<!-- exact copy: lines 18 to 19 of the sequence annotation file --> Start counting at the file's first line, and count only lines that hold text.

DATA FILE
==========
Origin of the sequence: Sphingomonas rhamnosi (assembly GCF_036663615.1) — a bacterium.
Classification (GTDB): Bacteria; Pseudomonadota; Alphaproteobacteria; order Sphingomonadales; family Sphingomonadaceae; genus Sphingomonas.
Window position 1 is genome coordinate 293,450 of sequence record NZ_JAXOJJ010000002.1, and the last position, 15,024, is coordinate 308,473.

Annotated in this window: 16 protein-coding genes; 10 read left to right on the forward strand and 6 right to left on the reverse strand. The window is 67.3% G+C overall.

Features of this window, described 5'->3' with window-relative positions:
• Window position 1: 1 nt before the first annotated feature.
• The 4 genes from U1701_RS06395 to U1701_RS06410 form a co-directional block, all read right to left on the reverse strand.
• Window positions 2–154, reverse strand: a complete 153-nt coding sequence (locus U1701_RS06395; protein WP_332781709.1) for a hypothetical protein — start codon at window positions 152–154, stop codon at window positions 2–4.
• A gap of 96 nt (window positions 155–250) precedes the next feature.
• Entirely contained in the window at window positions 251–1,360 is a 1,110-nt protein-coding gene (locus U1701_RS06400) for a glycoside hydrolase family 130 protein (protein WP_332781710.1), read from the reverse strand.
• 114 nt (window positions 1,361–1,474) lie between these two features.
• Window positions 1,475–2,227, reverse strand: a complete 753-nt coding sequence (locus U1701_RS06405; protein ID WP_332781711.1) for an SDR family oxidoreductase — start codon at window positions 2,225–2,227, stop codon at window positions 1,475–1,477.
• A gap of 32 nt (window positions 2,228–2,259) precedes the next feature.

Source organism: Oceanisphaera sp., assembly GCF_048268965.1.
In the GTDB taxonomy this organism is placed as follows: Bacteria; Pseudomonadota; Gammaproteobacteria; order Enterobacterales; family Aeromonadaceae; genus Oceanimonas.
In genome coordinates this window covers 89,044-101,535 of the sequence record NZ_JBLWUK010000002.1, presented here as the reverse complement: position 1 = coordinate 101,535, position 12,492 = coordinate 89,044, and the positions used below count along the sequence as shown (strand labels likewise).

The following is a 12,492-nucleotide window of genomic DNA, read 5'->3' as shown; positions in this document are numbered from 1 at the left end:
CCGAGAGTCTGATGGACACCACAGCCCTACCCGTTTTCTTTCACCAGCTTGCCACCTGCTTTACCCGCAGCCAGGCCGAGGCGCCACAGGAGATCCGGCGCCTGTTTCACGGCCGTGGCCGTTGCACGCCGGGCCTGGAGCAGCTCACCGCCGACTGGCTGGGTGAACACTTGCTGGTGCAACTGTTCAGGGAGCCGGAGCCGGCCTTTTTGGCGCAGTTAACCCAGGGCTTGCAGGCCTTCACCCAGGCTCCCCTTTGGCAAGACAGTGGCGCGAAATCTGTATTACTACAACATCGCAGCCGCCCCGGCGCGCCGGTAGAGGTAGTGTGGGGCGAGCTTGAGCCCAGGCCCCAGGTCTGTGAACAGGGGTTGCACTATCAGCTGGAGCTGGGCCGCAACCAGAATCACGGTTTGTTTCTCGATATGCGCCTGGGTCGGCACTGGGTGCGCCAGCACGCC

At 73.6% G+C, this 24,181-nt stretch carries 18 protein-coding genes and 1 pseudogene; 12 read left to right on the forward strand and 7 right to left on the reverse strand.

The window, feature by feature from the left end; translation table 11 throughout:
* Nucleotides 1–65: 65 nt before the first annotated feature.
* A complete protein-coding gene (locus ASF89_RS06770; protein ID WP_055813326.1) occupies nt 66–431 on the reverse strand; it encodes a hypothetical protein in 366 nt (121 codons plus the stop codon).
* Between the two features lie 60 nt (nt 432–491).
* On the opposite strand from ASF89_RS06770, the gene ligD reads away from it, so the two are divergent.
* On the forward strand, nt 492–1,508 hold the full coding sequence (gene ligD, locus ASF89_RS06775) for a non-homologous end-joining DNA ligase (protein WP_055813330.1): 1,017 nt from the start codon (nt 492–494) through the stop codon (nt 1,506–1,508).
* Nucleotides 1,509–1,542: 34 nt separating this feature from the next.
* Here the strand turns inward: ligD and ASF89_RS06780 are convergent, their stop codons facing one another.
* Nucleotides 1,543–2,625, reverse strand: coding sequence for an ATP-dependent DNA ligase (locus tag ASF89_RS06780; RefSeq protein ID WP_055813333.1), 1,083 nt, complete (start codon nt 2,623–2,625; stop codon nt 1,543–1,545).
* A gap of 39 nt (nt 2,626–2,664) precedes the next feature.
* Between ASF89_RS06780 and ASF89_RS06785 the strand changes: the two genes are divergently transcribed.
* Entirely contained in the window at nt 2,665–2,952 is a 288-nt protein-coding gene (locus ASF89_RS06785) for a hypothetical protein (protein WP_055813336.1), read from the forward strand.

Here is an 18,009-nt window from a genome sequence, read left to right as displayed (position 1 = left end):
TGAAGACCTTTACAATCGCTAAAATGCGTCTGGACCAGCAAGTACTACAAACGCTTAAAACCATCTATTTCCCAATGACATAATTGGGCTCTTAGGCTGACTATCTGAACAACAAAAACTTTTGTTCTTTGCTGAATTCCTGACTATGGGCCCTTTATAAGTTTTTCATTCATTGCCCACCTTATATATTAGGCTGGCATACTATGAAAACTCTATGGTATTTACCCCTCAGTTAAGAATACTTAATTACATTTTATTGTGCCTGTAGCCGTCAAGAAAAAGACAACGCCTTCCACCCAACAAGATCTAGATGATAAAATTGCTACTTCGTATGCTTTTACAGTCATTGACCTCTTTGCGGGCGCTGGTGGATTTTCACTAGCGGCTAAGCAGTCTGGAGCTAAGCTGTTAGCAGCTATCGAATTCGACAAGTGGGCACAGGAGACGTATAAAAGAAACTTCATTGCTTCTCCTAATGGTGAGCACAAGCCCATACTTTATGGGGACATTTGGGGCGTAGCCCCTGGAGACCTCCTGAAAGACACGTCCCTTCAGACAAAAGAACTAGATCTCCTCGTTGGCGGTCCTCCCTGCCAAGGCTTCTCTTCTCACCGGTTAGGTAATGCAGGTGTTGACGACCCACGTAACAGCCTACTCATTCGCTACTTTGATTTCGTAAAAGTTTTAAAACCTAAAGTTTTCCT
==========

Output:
CCGAGAGTCTGATGGACACCACAGCCCTACCCGTTTTCTTTCACCAGCTTGCCACCTGCTTTACCCGCAGCCAGGCCGAGGCGCCACAGGAGATCCGGCGCCTGTTTCACGGCCGTGGCCGTTGCACGCCGGGCCTGGAGCAGCTCACCGCCGACTGGCTGGGTGAACACTTGCTGGTGCAACTGTTCAGGGAGCCGGAGCCGGCCTTTTTGGCGCAGTTAACCCAGGGCTTGCAGGCCTTCACCCAGGCTCCCCTTTGGCAAGACAGTGGCGCGAAATCTGTATTACTACAACATCGCAGCCGCCCCGGCGCGCCGGTAGAGGTAGTGTGGGGCGAGCTTGAGCCCAGGCCCCAGGTCTGTGAACAGGGGTTGCACTATCAGCTGGAGCTGGGCCGCAACCAGAATCACGGTTTGTTTCTCGATATGCGCCTGGGTCGGCACTGGGTGCGCCAGCACGCC

At 73.6% G+C, this 24,181-nt stretch carries 18 protein-coding genes and 1 pseudogene; 12 read left to right on the forward strand and 7 right to left on the reverse strand.